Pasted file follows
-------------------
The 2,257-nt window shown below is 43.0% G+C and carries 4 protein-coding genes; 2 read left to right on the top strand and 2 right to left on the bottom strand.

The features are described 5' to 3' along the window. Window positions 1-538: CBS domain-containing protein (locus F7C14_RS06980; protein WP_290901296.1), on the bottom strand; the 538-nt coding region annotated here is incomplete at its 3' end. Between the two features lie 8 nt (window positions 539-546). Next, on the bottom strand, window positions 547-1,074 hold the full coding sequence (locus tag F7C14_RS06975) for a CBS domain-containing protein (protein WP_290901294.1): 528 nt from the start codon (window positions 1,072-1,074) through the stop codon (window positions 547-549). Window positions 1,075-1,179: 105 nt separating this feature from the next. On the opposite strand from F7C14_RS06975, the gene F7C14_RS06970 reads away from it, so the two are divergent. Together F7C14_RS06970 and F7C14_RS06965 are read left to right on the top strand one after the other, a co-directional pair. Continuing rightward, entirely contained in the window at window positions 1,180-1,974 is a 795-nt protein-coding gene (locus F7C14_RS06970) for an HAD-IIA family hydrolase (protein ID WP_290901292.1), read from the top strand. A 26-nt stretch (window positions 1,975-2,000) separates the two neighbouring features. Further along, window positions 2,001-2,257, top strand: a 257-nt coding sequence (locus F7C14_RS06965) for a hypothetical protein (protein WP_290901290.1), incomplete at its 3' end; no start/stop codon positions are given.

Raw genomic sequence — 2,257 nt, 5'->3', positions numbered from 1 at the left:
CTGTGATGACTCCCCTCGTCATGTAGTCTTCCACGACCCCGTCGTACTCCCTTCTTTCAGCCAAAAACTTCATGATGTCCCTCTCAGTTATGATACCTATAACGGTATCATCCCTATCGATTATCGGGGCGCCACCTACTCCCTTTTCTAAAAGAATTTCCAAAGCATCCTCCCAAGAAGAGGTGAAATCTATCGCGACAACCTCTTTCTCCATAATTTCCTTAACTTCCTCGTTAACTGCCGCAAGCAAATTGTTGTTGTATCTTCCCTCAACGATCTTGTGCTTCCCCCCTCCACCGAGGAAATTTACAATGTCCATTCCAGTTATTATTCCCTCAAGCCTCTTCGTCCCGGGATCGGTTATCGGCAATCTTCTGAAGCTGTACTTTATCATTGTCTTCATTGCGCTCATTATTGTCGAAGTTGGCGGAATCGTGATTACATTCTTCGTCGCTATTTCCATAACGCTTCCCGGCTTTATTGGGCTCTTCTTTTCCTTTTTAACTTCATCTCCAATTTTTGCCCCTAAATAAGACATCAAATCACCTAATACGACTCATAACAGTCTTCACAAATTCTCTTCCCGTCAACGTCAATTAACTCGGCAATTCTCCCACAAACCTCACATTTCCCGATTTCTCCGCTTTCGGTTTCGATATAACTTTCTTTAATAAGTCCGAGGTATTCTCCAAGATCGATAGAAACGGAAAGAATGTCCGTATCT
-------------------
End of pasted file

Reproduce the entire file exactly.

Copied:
The 2,257-nt window shown below is 43.0% G+C and carries 4 protein-coding genes; 2 read left to right on the top strand and 2 right to left on the bottom strand.

The features are described 5' to 3' along the window. Window positions 1-538: CBS domain-containing protein (locus F7C14_RS06980; protein WP_290901296.1), on the bottom strand; the 538-nt coding region annotated here is incomplete at its 3' end. Between the two features lie 8 nt (window positions 539-546). Next, on the bottom strand, window positions 547-1,074 hold the full coding sequence (locus tag F7C14_RS06975) for a CBS domain-containing protein (protein WP_290901294.1): 528 nt from the start codon (window positions 1,072-1,074) through the stop codon (window positions 547-549). Window positions 1,075-1,179: 105 nt separating this feature from the next. On the opposite strand from F7C14_RS06975, the gene F7C14_RS06970 reads away from it, so the two are divergent. Together F7C14_RS06970 and F7C14_RS06965 are read left to right on the top strand one after the other, a co-directional pair. Continuing rightward, entirely contained in the window at window positions 1,180-1,974 is a 795-nt protein-coding gene (locus F7C14_RS06970) for an HAD-IIA family hydrolase (protein ID WP_290901292.1), read from the top strand. A 26-nt stretch (window positions 1,975-2,000) separates the two neighbouring features. Further along, window positions 2,001-2,257, top strand: a 257-nt coding sequence (locus F7C14_RS06965) for a hypothetical protein (protein WP_290901290.1), incomplete at its 3' end; no start/stop codon positions are given.

Raw genomic sequence — 2,257 nt, 5'->3', positions numbered from 1 at the left:
CTGTGATGACTCCCCTCGTCATGTAGTCTTCCACGACCCCGTCGTACTCCCTTCTTTCAGCCAAAAACTTCATGATGTCCCTCTCAGTTATGATACCTATAACGGTATCATCCCTATCGATTATCGGGGCGCCACCTACTCCCTTTTCTAAAAGAATTTCCAAAGCATCCTCCCAAGAAGAGGTGAAATCTATCGCGACAACCTCTTTCTCCATAATTTCCTTAACTTCCTCGTTAACTGCCGCAAGCAAATTGTTGTTGTATCTTCCCTCAACGATCTTGTGCTTCCCCCCTCCACCGAGGAAATTTACAATGTCCATTCCAGTTATTATTCCCTCAAGCCTCTTCGTCCCGGGATCGGTTATCGGCAATCTTCTGAAGCTGTACTTTATCATTGTCTTCATTGCGCTCATTATTGTCGAAGTTGGCGGAATCGTGATTACATTCTTCGTCGCTATTTCCATAACGCTTCCCGGCTTTATTGGGCTCTTCTTTTCCTTTTTAACTTCATCTCCAATTTTTGCCCCTAAATAAGACATCAAATCACCTAATACGACTCATAACAGTCTTCACAAATTCTCTTCCCGTCAACGTCAATTAACTCGGCAATTCTCCCACAAACCTCACATTTCCCGATTTCTCCGCTTTCGGTTTCGATATAACTTTCTTTAATAAGTCCGAGGTATTCTCCAAGATCGATAGAAACGGAAAGAATGTCCGTATCT